PeggyAnn McConnochie has multiple sclerosis - the fifth type. Which according to her "is really, really cool."
It's a surprising statement. What could be "cool" about having MS? Likely not a whole lot.
But McConnochie, a real estate broker who has lived with the neurological disease since being diagnosed in 1982, insists "it could be worse."
And she's right. She's one of the lucky ones whose disease progression stopped.
"I live with my MS very carefully, I do things specifically to make sure my quality of life is as good as possible," she said.
Now, with an outlook on life that is wholeheartedly positive, McConnochie strives to given back to those in need and share with others the wisdom, peace and strength she's gained through years of living with MS.
She's shared her story with referred patients, friends of friends and complete strangers with whom she shares nothing more than the fact they both have the disease. McConnochie said she's met with about 50 people from Juneau and beyond and is hopeful she in some way helped them all. She also began organizing the local MS Walk more than a decade ago with her husband of 30 years, John. The event was brought back on Saturday by Juneau's Rotaract club.
But McConnochie wasn't always so open about MS.
In the beginning
"I was a big racquetball player. I loved racquetball. And, I discovered that my right hand had gone numb. I thought, 'Well, maybe I'm just playing too much racquetball,'" McConnochie said.
But after a series of tests and misdiagnosis, doctors in Juneau had found nothing conclusive.
McConnochie sought answers; all feeling was gone in both hands up to her shoulders. Her legs felt the same. As she described it, her limbs were perpetually "asleep."
A neurological specialist in Spokane, Wash., told McConnochie it was probably MS.
In the early 1980s, McConnochie said the technology was primitive, not yet tuned in to pin-pointing the cause of multiple sclerosis symptoms. It wasn't until years later, after an MRI, that doctors could distinctly see the demyelination, the exposed and damaged nerves, the root of her numbness.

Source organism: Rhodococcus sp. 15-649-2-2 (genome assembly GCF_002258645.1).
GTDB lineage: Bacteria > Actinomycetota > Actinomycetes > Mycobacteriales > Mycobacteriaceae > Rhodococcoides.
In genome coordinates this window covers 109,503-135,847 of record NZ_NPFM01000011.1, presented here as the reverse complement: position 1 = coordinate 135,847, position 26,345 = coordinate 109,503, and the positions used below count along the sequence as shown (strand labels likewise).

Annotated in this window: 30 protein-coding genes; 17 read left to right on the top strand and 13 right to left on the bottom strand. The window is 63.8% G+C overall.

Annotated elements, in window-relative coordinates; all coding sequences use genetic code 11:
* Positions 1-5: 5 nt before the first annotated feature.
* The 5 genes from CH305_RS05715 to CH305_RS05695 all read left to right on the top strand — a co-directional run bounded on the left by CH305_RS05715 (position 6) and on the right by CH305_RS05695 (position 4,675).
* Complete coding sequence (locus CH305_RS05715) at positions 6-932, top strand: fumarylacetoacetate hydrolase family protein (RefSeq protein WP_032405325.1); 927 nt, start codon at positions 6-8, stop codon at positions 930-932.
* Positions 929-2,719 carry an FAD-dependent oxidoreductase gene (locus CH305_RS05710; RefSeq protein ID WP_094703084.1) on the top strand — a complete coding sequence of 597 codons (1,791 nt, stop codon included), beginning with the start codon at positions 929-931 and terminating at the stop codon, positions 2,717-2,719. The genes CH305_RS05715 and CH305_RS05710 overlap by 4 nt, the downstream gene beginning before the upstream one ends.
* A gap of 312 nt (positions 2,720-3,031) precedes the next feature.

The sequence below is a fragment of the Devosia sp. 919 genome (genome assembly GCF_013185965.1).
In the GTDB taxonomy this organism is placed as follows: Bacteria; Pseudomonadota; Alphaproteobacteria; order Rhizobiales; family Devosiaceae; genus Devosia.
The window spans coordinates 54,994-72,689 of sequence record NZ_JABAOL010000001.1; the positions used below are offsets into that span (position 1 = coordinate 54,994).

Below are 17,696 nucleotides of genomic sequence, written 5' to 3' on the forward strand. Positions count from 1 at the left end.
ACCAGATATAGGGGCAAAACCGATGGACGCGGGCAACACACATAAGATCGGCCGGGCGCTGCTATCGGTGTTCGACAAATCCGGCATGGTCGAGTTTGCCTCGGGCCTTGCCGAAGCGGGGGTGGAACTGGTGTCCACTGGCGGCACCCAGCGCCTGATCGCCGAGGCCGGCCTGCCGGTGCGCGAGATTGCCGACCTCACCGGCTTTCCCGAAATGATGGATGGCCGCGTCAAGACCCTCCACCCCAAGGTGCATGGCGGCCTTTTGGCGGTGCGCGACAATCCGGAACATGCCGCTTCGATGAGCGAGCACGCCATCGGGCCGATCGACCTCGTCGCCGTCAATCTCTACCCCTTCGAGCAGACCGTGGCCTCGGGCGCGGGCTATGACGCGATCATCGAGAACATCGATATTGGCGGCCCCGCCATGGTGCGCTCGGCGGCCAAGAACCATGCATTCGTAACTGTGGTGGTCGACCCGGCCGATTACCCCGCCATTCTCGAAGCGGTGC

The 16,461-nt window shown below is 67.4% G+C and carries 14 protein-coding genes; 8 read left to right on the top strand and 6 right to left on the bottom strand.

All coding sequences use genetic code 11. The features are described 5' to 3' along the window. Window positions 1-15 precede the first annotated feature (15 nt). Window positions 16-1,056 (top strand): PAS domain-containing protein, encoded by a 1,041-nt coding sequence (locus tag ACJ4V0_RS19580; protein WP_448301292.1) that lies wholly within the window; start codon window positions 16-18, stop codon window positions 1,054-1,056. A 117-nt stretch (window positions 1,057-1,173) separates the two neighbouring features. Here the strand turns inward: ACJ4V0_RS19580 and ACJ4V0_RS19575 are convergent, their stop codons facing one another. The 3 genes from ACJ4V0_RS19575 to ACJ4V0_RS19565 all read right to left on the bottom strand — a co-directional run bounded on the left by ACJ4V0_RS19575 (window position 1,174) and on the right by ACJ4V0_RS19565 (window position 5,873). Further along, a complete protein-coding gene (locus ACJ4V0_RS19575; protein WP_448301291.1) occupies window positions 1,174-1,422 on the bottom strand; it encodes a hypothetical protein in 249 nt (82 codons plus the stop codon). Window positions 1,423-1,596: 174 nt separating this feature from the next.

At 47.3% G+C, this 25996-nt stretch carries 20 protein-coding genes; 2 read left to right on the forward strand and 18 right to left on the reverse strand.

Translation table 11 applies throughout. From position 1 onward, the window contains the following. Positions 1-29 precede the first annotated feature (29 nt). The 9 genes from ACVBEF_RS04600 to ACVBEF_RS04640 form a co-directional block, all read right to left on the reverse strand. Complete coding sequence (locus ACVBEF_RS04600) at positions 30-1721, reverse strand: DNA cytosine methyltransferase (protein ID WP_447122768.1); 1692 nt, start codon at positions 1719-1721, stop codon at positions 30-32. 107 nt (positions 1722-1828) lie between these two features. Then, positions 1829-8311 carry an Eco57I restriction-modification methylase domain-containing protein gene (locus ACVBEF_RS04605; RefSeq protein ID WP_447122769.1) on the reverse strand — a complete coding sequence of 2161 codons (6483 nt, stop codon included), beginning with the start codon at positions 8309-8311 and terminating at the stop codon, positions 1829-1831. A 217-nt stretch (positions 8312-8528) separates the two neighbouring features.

"I wanted to know how I got it, how I could get rid of it, what could I do in the meantime to make it better. ...I was just mad," McConnochie said.
She immersed herself in the topic of MS. But, she said, it was before the Internet, so the literature was buried, and the ones she found were cluttered with medical lingo.
"I was trying to read it, trying to break it down and trying to figure out reasons. It was very, very difficult," she said.
Then one day she got a call. On the other end was a woman who also had MS and an offer to McConnochie to talk about her feelings, to ask questions and to be understood.
"(The conversation) calmed me down," she said. "It also gave me the reality of: There's no cure (but) there's a lot of ways to live with it, ... and that was incredibly important."
In the first year after being diagnosed, McConnochie wanted her disease to stay a secret.
"I couldn't tell people I had MS. I could not even say those two letters together," she said.
But four years later reality had set in. Her nerves had calmed and the desire to keep her disease hidden faded. She told her doctor to spread the word. If anyone in the community is diagnosed, give them her number.
Then the calls came.
"All the sudden I started getting phone calls from people who said, 'I've been told to contact you, I've just been diagnosed with MS,'" she said.
There's an openness that comes when people have a commonality between them, she said. Conversations between McConnochie and other patients delved into the similarities and differences each has experienced from the disease.
"I enjoy giving people the ability to talk it out. To get it off their chest and let them know, 'you're going to be okay,'" she said. "I don't want anybody to ever have to suffer from (MS), and I'd like the people who suffer from it now to be able to have a life. That's what you hope for."
Glass half full
Today McConnochie smiles when she talks about her disease.
"Ask me anything," she said.
Yes, she has to take extra precautions when near hot things like the stove and fireplace. No, she cannot ride a bike. She's the first one to put on mittens, and the last to take them off. She gets tired in the afternoon, but feels lucky she doesn't suffer from the fatigue most MS patients feel.
And she's hopeful. She's impressed with the way MS groups do research. Funding is available for any group that finds a link to how MS is caused, treated or functions. New drugs are being introduced that successfully slow or stop the progress of the disease and to help manage symptoms.
"We're really close to finding something that's going to find out what in the heck this is from," she said.
Contact Abby Lowell at 523-2271 or firstname.lastname@example.org
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